Mickelson, with the support of the thousands of fans at Shinnecock carrying him from hole to hole on the back nine, made a valiant effort down the stretch and knocked his approach to 6 feet for a birdie at the 15th to join Goosen in the lead at the minus-3.
The left-hander then got some revenge at the par-5 16th, a hole that haunted him when he tied for fourth at the 1995 U.S. Open at Shinnecock. Mickelson hit his drive in the rough and advanced his second shot down the fairway. He then played his third to 5 feet and ran home the putt to take the lead at 4 under.
'I knew Phil was coming at me,' said Goosen. 'And I knew it was coming down to me and him.'
With the 16th out of the way, Mickelson soon met with a new nemesis at Shinnecock. He found a bunker off the tee at the par-3 17th and hit out of the sand to 5 feet. Mickelson could not save par, and the quick greens dragged his ball away from the hole. He had a 4-footer for bogey but again was unable to convert.
'The putt was downwind,' said Mickelson. 'When the wind gets a hold of it on these greens, it takes it. It just wouldn't stop.'
After disaster struck for Mickelson, Goosen stared down the 16th and left his third shot inside 10 feet. Just as he had been doing leading up to the putt, Goosen converted for birdie to regain a two-shot advantage.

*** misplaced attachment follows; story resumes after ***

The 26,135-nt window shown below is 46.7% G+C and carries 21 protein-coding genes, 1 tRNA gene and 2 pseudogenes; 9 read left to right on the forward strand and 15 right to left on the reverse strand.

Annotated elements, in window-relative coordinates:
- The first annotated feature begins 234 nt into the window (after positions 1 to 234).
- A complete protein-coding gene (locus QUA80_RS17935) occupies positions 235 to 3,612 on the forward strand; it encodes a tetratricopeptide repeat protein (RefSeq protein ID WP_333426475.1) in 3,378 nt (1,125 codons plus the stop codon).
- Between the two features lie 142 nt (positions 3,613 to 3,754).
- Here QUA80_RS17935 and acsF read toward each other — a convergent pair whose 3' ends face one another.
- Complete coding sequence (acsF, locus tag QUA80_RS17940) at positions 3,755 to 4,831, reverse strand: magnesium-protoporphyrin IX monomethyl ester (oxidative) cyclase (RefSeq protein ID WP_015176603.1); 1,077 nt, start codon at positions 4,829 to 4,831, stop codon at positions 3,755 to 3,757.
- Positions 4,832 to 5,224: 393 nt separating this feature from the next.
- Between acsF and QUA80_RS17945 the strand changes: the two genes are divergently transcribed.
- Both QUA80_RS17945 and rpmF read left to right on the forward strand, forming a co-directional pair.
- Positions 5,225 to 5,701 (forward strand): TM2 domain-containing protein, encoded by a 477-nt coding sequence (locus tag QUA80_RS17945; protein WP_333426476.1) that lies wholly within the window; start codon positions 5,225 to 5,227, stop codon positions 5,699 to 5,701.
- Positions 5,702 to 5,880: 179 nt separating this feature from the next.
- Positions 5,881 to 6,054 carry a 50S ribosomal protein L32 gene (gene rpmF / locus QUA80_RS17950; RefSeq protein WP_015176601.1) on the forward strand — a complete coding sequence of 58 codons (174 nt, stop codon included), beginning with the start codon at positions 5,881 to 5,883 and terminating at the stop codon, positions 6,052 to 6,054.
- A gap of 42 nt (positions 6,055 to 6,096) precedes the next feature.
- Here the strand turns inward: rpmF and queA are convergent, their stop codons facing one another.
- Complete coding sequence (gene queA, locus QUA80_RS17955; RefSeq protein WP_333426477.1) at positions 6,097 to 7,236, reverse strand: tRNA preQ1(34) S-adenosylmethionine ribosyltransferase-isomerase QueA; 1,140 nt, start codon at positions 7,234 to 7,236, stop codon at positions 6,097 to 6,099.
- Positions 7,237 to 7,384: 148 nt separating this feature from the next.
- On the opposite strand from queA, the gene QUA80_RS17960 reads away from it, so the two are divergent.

Carefully planning his approach to the 18th, Goosen safely landed his ball on the putting surface. Unwilling to repeat his putting on the 72nd hole of the 2001 U.S. Open at Southern Hills, Goosen two-putted for par and the win.
'I didn't want to three-putt,' said Goosen, who only needed 24 putts to get around Shinnecock in the final round. 'Two-putt, win this thing, and go home.'
For Mickelson, who was trying to become the first person since Tiger Woods in 2002 to win the Masters and the U.S. Open in the same year, the end was bittersweet. He had a piece of the 36-hole lead, but gave way to the winds on Saturday. On Sunday, Mickelson fought hard in a losing effort.